Jack Meyer Western India Somerset Cambridge Europeans
Jack Meyer (courtesy: Wikimedia Commons)

“Eyewitness testimony is provided by Mr Skinner, of Oxhey, who says in the late Forties he saw the inimitable R J O Meyer, captain of Somerset, bowl out a Kent batsman with a high dropping full toss. As Mr Skinner remembers it, Meyer delivered an over of such balls during which the unfortunate batsman became confused by his unorthodox attack and stood away from his wicket in bafflement, only to see the ball land on top of his middle stump. ‘Boss’ Meyer, a renowned individual thinker who founded Millfield School, was said to have practiced bowling the high lob while headmaster at Millfield. He was dissuaded from making it his specialty in county cricket by the appearance of Godfrey Evans at the crease. Evans, who enjoyed a joke, swatted Meyer’s next over all around the park using his bat one-handed like a tennis racket. So far as we know, this was the last time the high dropping full toss was deliberately used in county cricket.” — Michael Parkinson, 1999.

It is said that the late Sir Arthur Conan Doyle had once had the mortification of being dismissed in a similar fashion in a Second-Class match by ‘Bunny’ Lucas. The freak dismissal is reported to have planted the germ of an idea in the fertile imagination of the prolific author that had resulted in the creation of the fictitious asthmatic schoolteacher with a “weak heart” named Tom Spedegue, who, despite his physical deficiencies, used to take an interest in cricket.

Cricketer himself, and an avid cricket blogger, Martin Moseling, having probed the veracity of the story quoted above from existing match records, finds it to be as much of a figment of Skinner’s imagination as the fictitious bowling style of Spedegue, of the looping lobs that were said to land on the stumps of surprised batsmen. In the context of RJO ‘Jack’ Meyer, however, it may be said to be very much in character for the engaging eccentric.

The Rev. (Horace) Rollo Meyer, Derbyshire cricketer, and a clergyman of the Church of England denomination, and his wife Arabella Crosbie, née Ward, welcomed their middle son (out of three) on March 15, 1905 at the Rectory, Ampthill, a town and civil parish in Bedfordshire, between Bedford and Luton. Though the child had been formally christened Rollo John Oliver, he was known universally as “Jack.” In a treatise entitled The History of Millfield 1935-1970, Barry Hobson goes into considerable detail to depict the life and times of Jack Meyer.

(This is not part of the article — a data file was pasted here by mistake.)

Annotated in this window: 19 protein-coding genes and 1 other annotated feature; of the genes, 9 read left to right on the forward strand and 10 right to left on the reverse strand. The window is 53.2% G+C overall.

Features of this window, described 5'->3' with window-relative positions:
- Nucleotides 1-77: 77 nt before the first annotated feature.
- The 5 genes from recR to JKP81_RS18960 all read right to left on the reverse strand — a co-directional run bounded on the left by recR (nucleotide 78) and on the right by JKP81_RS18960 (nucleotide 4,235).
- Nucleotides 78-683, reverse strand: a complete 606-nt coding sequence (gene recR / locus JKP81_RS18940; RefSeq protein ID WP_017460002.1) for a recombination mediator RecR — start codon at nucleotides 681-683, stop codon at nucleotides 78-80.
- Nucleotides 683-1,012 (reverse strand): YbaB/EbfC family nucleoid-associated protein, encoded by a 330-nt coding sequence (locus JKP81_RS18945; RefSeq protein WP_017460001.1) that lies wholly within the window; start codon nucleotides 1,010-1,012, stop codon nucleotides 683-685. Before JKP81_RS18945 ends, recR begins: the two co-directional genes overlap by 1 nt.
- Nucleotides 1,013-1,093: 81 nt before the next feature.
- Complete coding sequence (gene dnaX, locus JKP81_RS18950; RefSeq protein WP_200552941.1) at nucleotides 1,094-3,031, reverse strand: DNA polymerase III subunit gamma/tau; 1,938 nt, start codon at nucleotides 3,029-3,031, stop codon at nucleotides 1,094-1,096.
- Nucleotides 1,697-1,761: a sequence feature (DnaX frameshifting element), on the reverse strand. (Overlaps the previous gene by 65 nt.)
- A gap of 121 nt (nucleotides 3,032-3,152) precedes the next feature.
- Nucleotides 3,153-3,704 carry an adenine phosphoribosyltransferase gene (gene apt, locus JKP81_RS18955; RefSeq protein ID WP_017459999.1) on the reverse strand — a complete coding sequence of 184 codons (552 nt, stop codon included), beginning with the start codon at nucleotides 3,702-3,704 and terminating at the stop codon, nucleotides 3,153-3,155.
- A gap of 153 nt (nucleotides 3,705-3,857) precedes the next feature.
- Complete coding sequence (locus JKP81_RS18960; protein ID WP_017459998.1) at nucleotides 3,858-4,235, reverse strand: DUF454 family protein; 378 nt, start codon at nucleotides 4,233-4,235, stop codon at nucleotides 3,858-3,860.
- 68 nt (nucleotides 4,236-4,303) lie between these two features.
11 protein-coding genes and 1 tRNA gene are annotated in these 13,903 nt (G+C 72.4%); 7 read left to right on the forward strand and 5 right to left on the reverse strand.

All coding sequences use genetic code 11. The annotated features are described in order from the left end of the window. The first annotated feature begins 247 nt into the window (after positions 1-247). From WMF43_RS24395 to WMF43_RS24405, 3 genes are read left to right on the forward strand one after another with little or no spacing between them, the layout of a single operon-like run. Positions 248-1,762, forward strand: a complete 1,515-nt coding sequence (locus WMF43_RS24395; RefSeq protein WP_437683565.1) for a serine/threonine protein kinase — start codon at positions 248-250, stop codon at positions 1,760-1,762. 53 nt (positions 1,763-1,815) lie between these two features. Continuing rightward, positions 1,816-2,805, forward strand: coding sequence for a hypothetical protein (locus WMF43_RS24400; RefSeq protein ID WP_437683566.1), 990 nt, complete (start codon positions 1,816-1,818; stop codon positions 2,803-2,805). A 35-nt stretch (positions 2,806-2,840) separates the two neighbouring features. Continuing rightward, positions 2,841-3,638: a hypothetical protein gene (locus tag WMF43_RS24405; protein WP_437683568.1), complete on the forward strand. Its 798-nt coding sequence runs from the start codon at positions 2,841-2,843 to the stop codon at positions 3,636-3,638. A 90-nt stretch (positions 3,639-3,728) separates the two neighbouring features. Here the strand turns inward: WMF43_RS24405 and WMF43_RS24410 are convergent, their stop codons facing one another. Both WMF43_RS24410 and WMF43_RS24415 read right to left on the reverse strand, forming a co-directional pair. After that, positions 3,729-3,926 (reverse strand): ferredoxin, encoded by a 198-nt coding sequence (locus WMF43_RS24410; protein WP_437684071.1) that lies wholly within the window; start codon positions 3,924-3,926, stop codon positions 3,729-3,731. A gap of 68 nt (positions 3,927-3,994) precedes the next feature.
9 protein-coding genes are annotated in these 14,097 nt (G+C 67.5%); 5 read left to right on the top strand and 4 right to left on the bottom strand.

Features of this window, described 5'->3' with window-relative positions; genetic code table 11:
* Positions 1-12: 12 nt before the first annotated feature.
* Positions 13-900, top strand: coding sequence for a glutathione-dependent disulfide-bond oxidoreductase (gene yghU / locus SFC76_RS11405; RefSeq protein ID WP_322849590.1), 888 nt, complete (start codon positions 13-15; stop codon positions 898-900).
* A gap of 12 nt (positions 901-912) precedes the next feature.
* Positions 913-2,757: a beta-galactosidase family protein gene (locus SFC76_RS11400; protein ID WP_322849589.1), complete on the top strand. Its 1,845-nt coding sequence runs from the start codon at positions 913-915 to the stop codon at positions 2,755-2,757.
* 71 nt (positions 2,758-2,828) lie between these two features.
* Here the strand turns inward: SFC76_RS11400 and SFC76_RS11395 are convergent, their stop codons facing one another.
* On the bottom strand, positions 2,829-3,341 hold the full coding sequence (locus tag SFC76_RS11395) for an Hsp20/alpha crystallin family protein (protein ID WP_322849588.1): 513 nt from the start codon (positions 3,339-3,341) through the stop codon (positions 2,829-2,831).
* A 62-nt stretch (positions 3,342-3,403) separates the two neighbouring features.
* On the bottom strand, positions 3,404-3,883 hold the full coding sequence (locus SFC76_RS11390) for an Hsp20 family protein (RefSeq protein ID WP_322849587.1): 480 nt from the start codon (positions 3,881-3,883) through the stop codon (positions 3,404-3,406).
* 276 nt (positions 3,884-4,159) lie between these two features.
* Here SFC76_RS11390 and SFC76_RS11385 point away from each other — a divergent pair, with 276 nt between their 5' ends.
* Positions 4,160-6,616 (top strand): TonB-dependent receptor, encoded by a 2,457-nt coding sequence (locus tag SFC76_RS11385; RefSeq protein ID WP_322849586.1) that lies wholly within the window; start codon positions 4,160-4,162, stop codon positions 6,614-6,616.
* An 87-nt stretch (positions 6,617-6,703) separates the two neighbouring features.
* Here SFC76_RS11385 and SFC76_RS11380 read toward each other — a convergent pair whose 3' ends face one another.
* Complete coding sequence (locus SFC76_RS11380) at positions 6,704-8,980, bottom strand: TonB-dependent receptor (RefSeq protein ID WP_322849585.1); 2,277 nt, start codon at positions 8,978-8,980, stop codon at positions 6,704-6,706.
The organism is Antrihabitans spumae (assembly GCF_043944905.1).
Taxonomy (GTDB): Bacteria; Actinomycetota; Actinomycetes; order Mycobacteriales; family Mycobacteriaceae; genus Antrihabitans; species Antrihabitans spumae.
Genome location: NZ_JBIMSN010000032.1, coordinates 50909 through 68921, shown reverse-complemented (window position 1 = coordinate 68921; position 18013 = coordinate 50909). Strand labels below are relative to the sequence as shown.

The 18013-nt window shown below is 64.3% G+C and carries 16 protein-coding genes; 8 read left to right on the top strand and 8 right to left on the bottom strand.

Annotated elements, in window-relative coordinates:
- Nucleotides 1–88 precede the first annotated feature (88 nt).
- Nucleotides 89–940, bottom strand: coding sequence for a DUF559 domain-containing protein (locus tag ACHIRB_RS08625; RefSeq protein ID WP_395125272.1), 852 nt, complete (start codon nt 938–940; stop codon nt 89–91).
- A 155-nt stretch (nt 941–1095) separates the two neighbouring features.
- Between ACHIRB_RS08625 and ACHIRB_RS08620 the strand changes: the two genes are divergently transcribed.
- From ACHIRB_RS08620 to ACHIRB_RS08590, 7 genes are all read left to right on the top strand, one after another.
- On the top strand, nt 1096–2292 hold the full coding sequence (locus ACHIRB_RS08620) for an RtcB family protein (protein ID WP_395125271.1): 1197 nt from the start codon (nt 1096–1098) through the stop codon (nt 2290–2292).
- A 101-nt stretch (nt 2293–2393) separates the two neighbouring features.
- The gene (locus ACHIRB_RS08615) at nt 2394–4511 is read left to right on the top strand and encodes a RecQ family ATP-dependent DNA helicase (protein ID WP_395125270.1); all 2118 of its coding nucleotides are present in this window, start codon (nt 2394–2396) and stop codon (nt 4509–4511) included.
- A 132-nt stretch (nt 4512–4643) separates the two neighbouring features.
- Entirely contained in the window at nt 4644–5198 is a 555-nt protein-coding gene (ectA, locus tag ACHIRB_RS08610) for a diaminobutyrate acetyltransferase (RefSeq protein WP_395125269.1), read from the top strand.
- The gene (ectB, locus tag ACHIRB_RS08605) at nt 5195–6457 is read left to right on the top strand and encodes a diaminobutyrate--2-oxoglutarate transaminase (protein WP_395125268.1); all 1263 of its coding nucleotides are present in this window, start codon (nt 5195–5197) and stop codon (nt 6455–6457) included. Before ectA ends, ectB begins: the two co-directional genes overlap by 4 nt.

Eight-year old Jack joined his elder brother at Stratheden School, Blackheath in 1913, before going on to Haileybury College on a scholarship in 1918. Founded in 1804, the seminary had originally been intended for the education of children of British employees of the East India Company, but was to later open its doors to the offspring of other families as well. The aim of the institution had traditionally been to prepare the students for a life of ‘service’, be it in the Church, or in the Armed forces, or in public administration. During his time at Haileybury, Meyer’s natural gift and proficiency at almost all ball games was to make him one of the outstanding athletes of the immediate post- World War I era.

Meyer matriculated and went up to Pembroke College, Cambridge, in 1923, as a tall, wiry, tense, restless figure aged 18.This was a time when many freshmen at Cambridge and Oxford, particularly if they had happened to be good players, would be happy to just be awarded a Blue, and perhaps cater to their scholastic attainments by merely passing the Responsions, the first of three levels of examinations that needed to be passed successfully for a university degree.